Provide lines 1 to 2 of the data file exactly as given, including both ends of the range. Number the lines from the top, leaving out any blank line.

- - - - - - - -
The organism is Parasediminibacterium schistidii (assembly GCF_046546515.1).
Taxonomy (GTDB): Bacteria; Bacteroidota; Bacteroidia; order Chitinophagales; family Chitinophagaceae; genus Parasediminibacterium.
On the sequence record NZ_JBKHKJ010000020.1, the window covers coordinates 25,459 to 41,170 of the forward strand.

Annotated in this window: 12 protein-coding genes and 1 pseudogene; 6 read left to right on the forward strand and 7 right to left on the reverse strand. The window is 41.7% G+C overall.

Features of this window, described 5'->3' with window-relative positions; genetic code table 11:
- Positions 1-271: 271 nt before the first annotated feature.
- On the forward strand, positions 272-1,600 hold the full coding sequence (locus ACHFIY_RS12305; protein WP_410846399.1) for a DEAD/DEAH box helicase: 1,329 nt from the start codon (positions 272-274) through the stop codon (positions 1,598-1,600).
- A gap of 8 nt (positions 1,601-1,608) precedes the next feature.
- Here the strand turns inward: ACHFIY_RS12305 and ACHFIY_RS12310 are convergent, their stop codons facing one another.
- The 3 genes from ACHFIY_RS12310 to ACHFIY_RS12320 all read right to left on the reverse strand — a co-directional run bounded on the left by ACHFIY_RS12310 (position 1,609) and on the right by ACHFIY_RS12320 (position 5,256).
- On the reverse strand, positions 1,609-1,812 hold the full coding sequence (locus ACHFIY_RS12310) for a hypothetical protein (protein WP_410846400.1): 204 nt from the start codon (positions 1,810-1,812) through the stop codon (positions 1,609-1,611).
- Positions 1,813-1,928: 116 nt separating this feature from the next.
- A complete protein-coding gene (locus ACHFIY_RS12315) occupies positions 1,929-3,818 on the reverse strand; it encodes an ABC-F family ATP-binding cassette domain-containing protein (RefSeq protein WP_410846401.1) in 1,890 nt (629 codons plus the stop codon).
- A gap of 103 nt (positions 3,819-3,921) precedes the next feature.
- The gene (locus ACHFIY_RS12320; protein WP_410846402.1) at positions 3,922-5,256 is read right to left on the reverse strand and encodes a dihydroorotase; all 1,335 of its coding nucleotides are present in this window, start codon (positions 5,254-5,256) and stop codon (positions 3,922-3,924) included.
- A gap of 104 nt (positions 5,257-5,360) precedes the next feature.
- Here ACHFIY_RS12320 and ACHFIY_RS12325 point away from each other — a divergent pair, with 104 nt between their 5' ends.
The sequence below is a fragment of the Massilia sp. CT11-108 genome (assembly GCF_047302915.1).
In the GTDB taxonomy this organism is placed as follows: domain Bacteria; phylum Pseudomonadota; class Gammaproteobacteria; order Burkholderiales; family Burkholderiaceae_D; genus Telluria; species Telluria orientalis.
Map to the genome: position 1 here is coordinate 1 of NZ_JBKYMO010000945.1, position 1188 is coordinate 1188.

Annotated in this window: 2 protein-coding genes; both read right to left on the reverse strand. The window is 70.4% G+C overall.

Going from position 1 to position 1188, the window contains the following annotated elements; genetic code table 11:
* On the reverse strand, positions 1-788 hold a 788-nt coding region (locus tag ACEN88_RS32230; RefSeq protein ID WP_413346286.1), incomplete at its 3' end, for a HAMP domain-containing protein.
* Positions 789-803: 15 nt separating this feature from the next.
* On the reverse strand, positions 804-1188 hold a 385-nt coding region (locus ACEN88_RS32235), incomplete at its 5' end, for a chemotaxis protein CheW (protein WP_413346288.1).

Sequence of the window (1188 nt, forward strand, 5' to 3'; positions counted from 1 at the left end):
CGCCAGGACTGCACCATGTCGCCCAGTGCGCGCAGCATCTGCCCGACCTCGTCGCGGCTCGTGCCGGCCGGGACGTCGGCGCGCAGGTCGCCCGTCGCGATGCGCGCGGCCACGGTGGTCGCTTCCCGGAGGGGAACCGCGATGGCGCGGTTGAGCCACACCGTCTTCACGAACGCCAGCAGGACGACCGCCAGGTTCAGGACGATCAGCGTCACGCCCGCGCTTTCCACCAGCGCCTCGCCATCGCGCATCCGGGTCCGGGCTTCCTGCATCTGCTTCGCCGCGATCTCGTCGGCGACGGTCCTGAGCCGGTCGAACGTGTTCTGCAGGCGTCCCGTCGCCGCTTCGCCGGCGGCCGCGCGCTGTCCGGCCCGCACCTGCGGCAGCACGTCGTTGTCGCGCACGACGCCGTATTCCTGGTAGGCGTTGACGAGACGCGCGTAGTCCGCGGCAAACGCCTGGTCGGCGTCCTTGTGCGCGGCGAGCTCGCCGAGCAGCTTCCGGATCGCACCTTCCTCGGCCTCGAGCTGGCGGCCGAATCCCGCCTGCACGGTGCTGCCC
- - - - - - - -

The organism is Parasediminibacterium schistidii (assembly GCF_046546515.1).
Taxonomy (GTDB): Bacteria; Bacteroidota; Bacteroidia; order Chitinophagales; family Chitinophagaceae; genus Parasediminibacterium.